Consider the following examples:
“I’ve never been an Agatha Christie fan. Every book that I’ve read of hers was incredibly dry and predictable.” This statement is true but ineffective as the reader may have only read one Agatha Christie novel.
“I’m concerned with her management skills. I once saw her strike one of her employees.” The manager in question may have indeed struck a worker however, if it was to swipe away a menacing mosquito, then the context is misconstrued.
After failing a sobriety test, the middle-aged business man slurs, “but I’ve only had one margarita!” Assuming that the man was of average height and build, we need to question the size of the margarita. Perhaps it was served in a gallon bucket or perhaps there were other adult beverages consumed along with it.
And finally, when asked what type of soup we are having for dinner, the mother replies, “it is roasted vegetable soup.” Ah, yes, it is fully true yet it omits the specific details.
After my red velvet brownie incident, I learned that I needn’t be completely forthcoming with all recipe ingredients. After all, why spoil a perfectly good taste sensation by complicating it with details. Yes, I’m aware that this is at odds with my philosophy when buying food or eating out. I want to know what it is and where it came from. As the parent however, I uphold this duty for my children and believe that use of the occasional half truth may expand their palates and perhaps contribute to their greater well being.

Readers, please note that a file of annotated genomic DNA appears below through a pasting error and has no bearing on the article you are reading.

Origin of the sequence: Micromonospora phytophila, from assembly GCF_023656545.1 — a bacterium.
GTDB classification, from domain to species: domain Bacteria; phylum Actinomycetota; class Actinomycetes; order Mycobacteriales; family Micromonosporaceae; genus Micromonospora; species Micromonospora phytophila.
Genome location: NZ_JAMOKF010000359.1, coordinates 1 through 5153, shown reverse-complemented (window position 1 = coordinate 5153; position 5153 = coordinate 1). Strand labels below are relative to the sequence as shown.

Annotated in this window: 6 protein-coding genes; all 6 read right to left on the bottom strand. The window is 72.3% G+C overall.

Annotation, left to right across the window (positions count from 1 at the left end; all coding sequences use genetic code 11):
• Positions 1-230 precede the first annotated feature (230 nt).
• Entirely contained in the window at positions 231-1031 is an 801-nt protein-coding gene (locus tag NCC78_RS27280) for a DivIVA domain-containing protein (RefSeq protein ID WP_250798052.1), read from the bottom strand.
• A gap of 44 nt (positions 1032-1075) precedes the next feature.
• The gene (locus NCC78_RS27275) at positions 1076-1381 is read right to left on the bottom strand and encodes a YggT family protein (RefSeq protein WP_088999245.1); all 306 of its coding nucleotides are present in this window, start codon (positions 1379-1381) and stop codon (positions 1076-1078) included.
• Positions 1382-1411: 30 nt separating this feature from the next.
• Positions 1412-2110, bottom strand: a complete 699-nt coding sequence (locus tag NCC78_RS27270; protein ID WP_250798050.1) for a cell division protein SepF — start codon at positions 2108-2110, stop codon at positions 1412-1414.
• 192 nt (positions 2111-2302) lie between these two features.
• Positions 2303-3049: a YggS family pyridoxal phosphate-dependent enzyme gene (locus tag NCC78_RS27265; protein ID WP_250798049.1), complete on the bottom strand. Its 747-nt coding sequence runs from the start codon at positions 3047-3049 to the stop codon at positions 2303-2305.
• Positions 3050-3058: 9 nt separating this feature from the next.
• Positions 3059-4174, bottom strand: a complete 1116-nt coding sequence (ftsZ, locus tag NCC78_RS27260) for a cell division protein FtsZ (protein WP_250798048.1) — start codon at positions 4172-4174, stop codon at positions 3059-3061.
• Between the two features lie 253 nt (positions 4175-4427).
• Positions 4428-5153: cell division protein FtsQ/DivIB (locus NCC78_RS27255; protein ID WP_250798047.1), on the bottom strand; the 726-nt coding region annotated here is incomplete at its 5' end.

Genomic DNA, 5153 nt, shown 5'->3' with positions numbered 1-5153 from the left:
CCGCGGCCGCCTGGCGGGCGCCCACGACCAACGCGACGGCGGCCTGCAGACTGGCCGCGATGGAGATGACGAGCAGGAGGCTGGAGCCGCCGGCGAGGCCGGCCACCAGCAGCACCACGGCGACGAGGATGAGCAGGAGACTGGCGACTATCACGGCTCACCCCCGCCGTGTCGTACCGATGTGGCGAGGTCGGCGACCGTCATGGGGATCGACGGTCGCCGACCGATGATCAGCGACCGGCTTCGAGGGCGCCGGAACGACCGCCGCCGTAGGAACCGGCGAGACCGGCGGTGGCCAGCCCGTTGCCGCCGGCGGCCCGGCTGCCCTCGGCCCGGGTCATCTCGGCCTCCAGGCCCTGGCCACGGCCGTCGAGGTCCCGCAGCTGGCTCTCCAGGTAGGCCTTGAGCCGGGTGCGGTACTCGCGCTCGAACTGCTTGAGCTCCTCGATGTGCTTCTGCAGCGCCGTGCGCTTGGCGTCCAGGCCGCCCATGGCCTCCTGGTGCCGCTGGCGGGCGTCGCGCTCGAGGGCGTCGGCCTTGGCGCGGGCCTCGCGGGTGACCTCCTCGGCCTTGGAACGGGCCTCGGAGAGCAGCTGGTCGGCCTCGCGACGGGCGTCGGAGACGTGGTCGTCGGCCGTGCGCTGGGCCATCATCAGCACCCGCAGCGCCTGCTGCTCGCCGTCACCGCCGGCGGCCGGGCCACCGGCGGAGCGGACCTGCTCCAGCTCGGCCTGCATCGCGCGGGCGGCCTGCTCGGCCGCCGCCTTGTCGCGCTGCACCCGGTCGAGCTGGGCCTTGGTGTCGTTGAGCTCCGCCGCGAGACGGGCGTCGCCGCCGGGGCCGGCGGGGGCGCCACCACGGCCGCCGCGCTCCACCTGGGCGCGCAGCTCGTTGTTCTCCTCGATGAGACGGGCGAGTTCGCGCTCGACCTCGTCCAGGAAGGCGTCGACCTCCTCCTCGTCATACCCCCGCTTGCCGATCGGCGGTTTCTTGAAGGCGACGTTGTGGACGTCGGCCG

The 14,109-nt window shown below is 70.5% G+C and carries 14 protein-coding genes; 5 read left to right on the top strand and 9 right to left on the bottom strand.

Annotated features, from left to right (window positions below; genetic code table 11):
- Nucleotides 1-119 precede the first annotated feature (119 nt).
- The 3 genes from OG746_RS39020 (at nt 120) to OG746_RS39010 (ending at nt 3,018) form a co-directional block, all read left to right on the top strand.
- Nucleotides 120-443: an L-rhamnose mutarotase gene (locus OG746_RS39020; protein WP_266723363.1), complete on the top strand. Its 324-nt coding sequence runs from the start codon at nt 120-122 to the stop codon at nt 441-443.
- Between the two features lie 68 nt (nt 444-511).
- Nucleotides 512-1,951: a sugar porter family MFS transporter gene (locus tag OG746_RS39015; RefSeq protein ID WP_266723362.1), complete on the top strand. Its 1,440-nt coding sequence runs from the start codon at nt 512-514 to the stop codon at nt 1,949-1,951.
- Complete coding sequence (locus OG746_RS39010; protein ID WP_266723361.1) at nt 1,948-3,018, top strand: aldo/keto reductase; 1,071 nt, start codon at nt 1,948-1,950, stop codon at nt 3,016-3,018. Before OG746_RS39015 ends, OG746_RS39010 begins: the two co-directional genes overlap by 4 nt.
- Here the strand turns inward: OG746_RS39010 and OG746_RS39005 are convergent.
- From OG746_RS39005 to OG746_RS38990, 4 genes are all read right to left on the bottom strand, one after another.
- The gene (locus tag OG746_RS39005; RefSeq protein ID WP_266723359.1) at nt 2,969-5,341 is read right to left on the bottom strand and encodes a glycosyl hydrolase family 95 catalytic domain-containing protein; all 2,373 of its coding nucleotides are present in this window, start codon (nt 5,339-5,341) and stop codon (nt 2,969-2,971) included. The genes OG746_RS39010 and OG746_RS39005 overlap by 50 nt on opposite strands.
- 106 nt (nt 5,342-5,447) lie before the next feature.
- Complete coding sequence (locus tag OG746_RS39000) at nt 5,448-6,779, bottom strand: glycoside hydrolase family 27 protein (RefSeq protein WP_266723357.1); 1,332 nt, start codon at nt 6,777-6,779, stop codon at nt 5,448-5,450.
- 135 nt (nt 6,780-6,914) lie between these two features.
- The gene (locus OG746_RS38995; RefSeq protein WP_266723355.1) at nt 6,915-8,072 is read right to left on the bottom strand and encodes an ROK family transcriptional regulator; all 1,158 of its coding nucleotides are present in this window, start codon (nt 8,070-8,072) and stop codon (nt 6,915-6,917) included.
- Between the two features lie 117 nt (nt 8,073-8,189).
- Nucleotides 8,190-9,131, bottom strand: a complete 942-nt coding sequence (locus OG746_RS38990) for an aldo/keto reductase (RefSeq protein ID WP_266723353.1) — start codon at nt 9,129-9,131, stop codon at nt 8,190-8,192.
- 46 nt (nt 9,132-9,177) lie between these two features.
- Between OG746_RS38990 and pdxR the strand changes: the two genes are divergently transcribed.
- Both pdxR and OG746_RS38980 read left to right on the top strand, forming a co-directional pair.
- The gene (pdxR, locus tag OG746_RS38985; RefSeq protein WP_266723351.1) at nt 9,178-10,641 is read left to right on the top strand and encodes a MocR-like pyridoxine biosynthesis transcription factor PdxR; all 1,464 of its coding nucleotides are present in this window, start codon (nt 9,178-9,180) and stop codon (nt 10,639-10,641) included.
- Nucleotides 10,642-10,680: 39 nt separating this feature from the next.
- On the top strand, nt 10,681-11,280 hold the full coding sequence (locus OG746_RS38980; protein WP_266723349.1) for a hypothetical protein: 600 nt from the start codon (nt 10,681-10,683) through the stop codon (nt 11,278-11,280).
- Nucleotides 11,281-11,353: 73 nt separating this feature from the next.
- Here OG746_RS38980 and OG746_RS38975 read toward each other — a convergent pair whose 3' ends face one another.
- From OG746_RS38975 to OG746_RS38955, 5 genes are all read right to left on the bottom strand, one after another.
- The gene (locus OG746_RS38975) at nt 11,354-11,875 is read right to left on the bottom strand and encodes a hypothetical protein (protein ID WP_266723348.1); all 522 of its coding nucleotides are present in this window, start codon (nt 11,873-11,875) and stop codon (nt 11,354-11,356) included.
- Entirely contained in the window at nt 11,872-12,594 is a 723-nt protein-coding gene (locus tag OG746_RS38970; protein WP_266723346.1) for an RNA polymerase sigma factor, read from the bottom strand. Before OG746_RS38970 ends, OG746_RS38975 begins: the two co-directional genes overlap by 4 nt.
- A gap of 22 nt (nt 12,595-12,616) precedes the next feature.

While you may disagree with my tactics, you can’t fault the outcome of empty soup bowls.
Roasted Eggplant Soup
Adapted from Bon Appetit
- 2 medium tomatoes, halved
- 2 medium eggplant, halved lengthwise
- 1 large onion, halved
- 6 large garlic cloves, peeled
- 2 carrots
- 1 red pepper, halved and seeded
- 2 Tbs olive oil
- 1 tsp ground cumin
- dash, cayenne
- salt and pepper to taste
- 4 cups vegetable broth
- 1 cup whipping cream
- goat cheese to garnish
Preheat oven to 400°F. Arrange the vegetables on a large baking sheet. Brush or drizzle vegetables with oil then roast them for 40 minutes. Remove from oven and scoop eggplant from skin into a heavy, large saucepan or soup pot. Peel the red pepper. Add the rest of the vegetables, the cumin and cayenne and the broth and bring to a boil, then reduce to a simmer. Cook until onion is very tender, about 45 minutes (mine took longer). Cool slightly.
Working in batches, puree soup in blender until it is as smooth as you’d like it to be. (Or, if you have an immersion blender, you can do this in the pot.) Back in the pot, add the cream and bring the soup back to a simmer. Season with salt and pepper. Serve sprinkled with goat cheese.
Context is everything. Don’t you agree?